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    • Hamilton, Alexander
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    • Wolcott, Oliver, Jr.
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    • Adams Presidency

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Documents filtered by: Author="Hamilton, Alexander" AND Recipient="Wolcott, Oliver, Jr." AND Period="Adams Presidency"
Results 11-20 of 34 sorted by editorial placement
The answer from The President to the Commander in Chief &c of New Jersey contains in the close a very indiscreet passage. The sentiment is intemperate & revolutionary. It is not for us, particularly for the Government, to breathe an irregular or violent spirit. Hitherto I have much liked the Presidents answers, as in the main within proper bounds & calculated to animate and raise the public...
Further measures adviseable to be taken without delay I To authorise the President to proceed forthwith to raise the 10000 men already ordered. II To establish an academy for naval & military instruction. This is a very important measure and ought to be permanent. III To provide for the immediate raising of a corps of Non Commissioned officers (viz) serjeants & Corporals sufficient with the...
I understand that the Collector of Philadelphia will speedily offer his resignation & that McPherson does not incline to be the successor—but that Major Jackson is desirous of it. If all this be so—and if your experience of his conduct in his present station gives you a confidence that he would execute the Office of Collector well, it would gratify me to see him appointed. Jackson has more...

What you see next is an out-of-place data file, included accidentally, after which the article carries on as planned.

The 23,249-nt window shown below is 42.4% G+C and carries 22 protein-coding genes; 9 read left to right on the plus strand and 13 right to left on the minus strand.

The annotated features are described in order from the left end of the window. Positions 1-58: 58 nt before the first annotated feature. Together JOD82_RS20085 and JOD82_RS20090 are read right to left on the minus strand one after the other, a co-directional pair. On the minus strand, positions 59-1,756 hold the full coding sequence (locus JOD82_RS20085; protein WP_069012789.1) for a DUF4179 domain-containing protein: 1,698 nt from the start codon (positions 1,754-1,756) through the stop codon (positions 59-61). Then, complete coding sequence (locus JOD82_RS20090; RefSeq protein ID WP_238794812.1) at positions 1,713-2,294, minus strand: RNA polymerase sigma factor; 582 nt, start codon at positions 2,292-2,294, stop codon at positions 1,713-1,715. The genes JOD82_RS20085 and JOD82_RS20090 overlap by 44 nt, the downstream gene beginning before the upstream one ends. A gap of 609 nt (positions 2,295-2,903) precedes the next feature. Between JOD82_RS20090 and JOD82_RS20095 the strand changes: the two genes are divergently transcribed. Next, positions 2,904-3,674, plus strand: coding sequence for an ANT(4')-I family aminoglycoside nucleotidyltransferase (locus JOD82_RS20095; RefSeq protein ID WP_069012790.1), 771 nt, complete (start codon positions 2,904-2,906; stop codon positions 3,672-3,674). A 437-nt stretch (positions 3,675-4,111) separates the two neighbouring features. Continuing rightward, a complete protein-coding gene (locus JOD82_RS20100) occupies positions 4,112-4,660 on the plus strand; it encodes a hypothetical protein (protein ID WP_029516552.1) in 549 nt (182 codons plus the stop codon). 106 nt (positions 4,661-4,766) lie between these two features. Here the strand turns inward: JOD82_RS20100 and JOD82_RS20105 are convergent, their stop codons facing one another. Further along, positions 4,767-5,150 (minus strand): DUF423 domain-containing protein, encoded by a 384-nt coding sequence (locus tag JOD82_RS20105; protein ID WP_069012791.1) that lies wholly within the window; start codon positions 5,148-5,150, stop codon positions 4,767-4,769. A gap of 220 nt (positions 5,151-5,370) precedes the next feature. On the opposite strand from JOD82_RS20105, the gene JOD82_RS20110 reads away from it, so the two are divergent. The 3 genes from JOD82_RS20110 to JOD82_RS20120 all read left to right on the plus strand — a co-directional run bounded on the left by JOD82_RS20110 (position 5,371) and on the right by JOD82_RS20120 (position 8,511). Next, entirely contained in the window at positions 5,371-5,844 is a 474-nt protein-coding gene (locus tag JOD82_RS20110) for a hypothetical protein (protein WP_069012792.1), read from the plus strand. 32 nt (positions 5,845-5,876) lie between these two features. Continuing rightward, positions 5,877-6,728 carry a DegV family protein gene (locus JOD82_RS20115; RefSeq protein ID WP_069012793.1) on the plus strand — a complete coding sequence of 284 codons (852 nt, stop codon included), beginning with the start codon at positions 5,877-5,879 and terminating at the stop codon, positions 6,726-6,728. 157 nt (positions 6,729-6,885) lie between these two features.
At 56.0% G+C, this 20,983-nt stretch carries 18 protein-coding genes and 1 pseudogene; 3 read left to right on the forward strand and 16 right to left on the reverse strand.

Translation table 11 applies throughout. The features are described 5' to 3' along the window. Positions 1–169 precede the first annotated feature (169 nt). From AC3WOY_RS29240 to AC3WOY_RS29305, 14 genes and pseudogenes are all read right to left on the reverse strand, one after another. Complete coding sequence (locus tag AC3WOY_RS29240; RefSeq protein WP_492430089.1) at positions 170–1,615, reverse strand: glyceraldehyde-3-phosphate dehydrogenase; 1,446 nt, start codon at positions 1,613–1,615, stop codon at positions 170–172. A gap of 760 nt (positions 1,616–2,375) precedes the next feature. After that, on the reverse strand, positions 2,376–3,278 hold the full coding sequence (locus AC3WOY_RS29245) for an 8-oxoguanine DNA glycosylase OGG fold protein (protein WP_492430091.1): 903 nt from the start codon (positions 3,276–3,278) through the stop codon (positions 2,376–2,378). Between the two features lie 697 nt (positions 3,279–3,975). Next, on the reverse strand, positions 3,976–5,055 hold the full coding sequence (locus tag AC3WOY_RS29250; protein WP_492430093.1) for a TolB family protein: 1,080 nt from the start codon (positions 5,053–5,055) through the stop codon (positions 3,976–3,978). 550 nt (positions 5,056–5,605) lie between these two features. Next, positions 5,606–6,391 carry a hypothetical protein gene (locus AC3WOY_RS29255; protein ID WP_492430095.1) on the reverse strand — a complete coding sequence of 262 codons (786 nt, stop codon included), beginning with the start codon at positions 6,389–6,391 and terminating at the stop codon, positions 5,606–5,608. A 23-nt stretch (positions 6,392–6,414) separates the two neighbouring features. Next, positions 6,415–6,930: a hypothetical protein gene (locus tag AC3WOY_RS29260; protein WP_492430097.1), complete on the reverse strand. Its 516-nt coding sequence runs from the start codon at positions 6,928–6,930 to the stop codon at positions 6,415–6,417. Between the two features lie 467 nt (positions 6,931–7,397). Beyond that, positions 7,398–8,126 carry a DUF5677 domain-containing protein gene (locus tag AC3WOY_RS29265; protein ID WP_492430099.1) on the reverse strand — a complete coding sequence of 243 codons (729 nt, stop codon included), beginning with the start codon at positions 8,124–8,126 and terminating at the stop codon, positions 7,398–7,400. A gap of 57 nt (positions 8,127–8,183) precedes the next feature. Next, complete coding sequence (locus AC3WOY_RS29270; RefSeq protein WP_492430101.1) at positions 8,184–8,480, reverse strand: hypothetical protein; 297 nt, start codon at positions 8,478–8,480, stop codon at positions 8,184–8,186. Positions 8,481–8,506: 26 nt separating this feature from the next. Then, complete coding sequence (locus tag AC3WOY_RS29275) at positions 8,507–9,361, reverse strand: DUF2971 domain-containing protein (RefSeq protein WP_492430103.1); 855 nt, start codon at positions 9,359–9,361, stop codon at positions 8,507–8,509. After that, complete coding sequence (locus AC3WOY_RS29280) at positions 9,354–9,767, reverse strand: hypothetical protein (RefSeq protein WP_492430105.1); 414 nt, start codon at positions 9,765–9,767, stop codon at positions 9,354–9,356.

Col Burr sets out today for Philadelphia. I have some reasons for wishing that the administration may manifest a cordiality to him. It is not impossible he will be found a useful cooperator. I am aware there are different sides but the case is worth the experiment. He will call on McHenry upon going to the City. Yrs. truly ALS , Connecticut Historical Society, Hartford. H and Aaron Burr were...
I have this moment seen a Bill brought into the Senate intitled a Bill to define more particularly the crime of Treason &c. There are provisions in this Bill which according to a cursory view appear to me highly exceptionable & such as more than any thing else may endanger civil War. I have not time to point out my objections by this post but I will do it tomorrow. I hope sincerely the thing...
You are probably apprised that in announcing to the General Officers their appointments, they are told that the emoluments are to be suspended until called into actual service and that as a consequence of this plan they are to remain inactive. The project suits admirably my private arrangements, by leaving me to pursue in full extent my profession. But I believe it accords neither with the...
Your two letters of the 9th. reached this place during an absence on necessary business which only terminated on Saturday. Our friend McHenry has adopted the ideas suggested to him. And you may rely on my effectual cooperation. At the same time, as a total dislocation of residence, to fulfil in all its extent the idea you intimate, would be unqualified ruin to me, I must endeavor to avoid it....
No one knows better than yourself how difficult and oppressive is the collection even of taxes very moderate in their amount if there be a defective circulation. According to all the phœnomena which fall under my notice this is our case in the interior parts of the Country. Again Individual Capitals & consequently the faculty of direct loans is not very extensive in the U States. The Banks can...
[ New York, September 18, 1798. On September 19, 1798, Wolcott wrote to Hamilton and referred to “your Letter of yesterday.” Letter not found. ]
[ New York, December 20, 1798. On December 21, 1798, Wolcott wrote to Hamilton : “I have recd. your favour of the 20th.” Letter not found. ]